Gender flipping and subversion is only one way to navigate the problem of privileging masculine modes of power. Some of the authors I cited above in fact operate in multiple modes: Tamora Pierce, for instance, gives us Alanna, who is not only a warrior but also a healer, and the latter is just as critical to her character even if people tend to focus on the swords. Nahoko Uehashi’s The Beast Player gives us Elin, who wants nothing more than to care for magical creatures and stay out of world politics and battles. Authors can successfully center women exercising feminine-coded power in fantasy adventures in so many ways, it’s infuriating to me how few I can point to and how little I hear this highlighted.

Torn

So what does this look like in practice? Let’s start with Rowenna Miller’s Torn, which values feminine-coded work from top to bottom. In this book, our heroine is a professional seamstress who stitches charms into dresses. It’s protective work and homemaking in fiber arts in particular, disciplines traditionally associated with women. Moreover, she’s also a business owner and pillar in her community, sharing her knowledge and uplifting other women in feminine-coded skills when she can. When men discover just how powerful her ability can be, they try to control her and twist her ability, and she masters her power to subvert their violent goals without having to follow their toxic paths to power.

The thread of community-building leads me to modes of leadership that code feminine rather than masculine, based less on dominance than on coming together, and for this reason two books I will tell everyone to read forever are Bitterblue by Kristin Cashore and The Goblin Emperor by Sarah Monette writing as Katherine Addison. I group them together in this context because both are fundamentally about whether it is possible—and how—to rule, to exercise power inherited from a deeply toxic foundation and history, with compassion. In Bitterblue, our heroine learns how to bring people together to begin healing not by ignoring the past or forcing people to expose their pain, but by creating a space where it is safe to do so. The Goblin Emperor codes Maia’s power feminine, is clear that he has been and is punished for it, and nevertheless, little by little, inexorably, he learns how to use his power to build bridges, literally and figuratively. He learns how to accept the institutionalized and personalized traumas the people he wants to lift up are starting from, and he surrounds himself with women who are likewise committed to lifting each other up. Both books analyze the failures of privileging masculine modes of power and actively work to uplift feminine modes.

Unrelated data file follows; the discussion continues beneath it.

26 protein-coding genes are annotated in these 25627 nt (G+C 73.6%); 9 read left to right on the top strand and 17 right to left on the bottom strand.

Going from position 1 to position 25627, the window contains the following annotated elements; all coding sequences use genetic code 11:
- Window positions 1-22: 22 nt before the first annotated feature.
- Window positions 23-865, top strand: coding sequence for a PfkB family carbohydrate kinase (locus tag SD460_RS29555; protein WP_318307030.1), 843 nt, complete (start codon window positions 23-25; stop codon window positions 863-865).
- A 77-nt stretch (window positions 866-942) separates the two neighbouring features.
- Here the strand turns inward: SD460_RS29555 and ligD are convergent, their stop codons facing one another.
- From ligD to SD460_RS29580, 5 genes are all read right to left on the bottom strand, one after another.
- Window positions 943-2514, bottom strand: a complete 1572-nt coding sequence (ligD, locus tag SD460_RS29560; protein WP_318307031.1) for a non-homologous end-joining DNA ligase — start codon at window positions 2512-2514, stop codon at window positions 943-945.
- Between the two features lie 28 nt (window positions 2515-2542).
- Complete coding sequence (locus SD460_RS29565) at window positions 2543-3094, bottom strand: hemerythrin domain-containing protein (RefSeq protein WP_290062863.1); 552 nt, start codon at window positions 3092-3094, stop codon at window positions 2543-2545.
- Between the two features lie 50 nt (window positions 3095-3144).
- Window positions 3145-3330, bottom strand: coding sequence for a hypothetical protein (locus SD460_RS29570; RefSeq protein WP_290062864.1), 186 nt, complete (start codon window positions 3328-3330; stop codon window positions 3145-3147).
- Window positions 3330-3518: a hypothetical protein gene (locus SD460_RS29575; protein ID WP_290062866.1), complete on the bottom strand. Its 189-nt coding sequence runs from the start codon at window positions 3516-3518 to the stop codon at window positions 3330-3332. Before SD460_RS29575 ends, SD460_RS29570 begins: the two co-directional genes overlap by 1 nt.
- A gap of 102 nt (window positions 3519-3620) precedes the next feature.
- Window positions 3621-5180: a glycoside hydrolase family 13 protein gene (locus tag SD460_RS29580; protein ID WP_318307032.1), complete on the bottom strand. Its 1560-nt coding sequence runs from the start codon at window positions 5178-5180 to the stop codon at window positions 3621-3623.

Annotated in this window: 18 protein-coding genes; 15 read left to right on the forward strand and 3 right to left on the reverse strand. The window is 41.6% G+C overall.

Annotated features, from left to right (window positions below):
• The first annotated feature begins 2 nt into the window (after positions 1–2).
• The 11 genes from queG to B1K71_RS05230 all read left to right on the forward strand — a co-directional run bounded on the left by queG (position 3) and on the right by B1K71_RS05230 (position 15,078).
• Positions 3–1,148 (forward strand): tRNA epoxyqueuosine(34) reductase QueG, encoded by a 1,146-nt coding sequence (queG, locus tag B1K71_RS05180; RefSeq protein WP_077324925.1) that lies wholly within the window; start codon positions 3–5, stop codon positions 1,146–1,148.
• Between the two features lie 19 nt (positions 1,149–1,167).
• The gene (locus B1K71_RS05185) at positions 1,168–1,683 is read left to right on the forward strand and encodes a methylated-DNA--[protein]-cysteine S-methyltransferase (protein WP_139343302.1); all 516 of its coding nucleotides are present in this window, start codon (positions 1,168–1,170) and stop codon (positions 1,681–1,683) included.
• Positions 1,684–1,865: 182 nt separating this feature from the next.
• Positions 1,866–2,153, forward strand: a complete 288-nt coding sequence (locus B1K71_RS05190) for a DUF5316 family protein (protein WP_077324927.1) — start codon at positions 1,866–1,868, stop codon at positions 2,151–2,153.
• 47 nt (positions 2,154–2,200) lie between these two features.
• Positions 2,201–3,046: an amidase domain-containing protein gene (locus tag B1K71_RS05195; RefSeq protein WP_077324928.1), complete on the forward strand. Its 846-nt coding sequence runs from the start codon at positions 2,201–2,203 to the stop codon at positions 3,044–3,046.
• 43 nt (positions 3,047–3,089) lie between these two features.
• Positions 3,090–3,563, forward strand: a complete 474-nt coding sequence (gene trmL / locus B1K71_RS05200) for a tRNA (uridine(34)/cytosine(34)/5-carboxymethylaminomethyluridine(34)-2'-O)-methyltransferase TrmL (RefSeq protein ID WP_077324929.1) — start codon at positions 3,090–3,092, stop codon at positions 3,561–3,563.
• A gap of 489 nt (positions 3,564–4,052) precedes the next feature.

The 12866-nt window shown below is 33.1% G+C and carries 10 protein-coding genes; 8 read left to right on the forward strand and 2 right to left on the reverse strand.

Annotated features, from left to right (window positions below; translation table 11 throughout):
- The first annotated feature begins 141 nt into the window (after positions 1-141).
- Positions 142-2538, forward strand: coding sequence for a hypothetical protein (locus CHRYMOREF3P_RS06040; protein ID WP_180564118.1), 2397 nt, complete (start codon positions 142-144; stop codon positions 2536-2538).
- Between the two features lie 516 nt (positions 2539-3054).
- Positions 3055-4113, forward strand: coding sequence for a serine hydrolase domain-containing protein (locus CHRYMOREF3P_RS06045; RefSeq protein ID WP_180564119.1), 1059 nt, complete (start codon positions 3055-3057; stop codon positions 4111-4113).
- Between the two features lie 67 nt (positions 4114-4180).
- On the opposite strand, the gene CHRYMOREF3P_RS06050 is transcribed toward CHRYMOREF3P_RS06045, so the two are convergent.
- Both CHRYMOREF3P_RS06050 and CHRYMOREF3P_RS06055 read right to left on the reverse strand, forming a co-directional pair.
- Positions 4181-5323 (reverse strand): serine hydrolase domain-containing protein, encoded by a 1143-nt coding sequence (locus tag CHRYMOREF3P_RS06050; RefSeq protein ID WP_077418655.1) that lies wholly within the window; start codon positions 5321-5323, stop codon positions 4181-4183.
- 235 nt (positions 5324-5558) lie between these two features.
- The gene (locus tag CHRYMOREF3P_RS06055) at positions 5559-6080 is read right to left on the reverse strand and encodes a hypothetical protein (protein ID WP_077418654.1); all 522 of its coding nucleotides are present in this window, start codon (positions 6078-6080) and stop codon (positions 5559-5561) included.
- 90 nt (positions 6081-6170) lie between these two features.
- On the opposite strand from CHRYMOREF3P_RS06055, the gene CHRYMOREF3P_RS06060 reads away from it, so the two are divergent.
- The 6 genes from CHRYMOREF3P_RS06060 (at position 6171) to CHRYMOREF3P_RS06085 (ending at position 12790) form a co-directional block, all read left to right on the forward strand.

Bitterblue The Goblin Emperor

Mirage by Somaiya Daud, a Moroccan-inspired space fantasy, not only centers compassion, it includes an incredible variety of women in positions of power: princesses and fighters, old and young, from the ruling culture and from the oppressed. That variety isn’t limited to living women, either: Even in the world-building, revered cultural heroes are women, and they are both warriors and poets, providing acknowledged, valued paths for women to wield different kinds of power. In this book, our heroine Amani doesn’t lead a revolution. Her true power is borne out of her ability to understand and communicate with different groups of people, to weave the foundations of peace when no one else is even looking for it. And she still gets action, adventure, and romance out of it.

Listening, sharing, adapting, negotiating, and leveraging networks—all of these traditionally feminine-coded skills are incredibly powerful. The Inda series by Sherwood Smith, which is at once epic fantasy, military fantasy, and fantasy of manners, is a masterful example of the many different kinds of power women can wield, or are forced to wield, when dealing with patriarchal frameworks. There are women for whom beauty is a curse or a weapon or both; there are women who fight in quiet ways, smiling ways, or stabbing ways. There are women who take the lessons of power from one culture and then have to apply them or learn new ways in different cultures. There are women who form networks to work together to survive patriarchal systems as we simultaneously watch those systems, and the men who internalize their ideals, rot from the inside.

Empire of Sand

Tasha Suri’s Empire of Sand is one of my latest favorite examples of the different kinds of feminine-coded power women can wield in fantasy, one reason being she gives us multiple modes of feminine-coded power exercised at the same time, because why choose? In this book with its setting inspired by Mughal India, Tasha Suri gives us a window into what power looks like for women at court: those on the top, and those distinctly not, and how it functions differently within the sphere of other women and also more broadly—we see the power of controlling who sees women’s bodies, and we see women both lifted up and undercut by other women. We also see women’s power exercised outside the court: We see women leading nomadic communities, managing logistics, information, strategy, and social bonds. We see women in dangerous magical cults, as the enforcers and as the ones who create community bonds there, too.

More than that, we see our heroine Mehr with her complicated heritage navigate through these different spheres, finding her strength when people are always trying to control her, which is a narrative that rings deeply true to the experience of being a woman in a patriarchal world: survival and agency in the face of oppression. Mehr’s magical power, and that of her love interest, is borne out of dance, which is coded feminine—and it is in learning to exercise her power as a woman inside and outside these systems that she succeeds: she learns how to embrace her power but refuses to burn the world with it.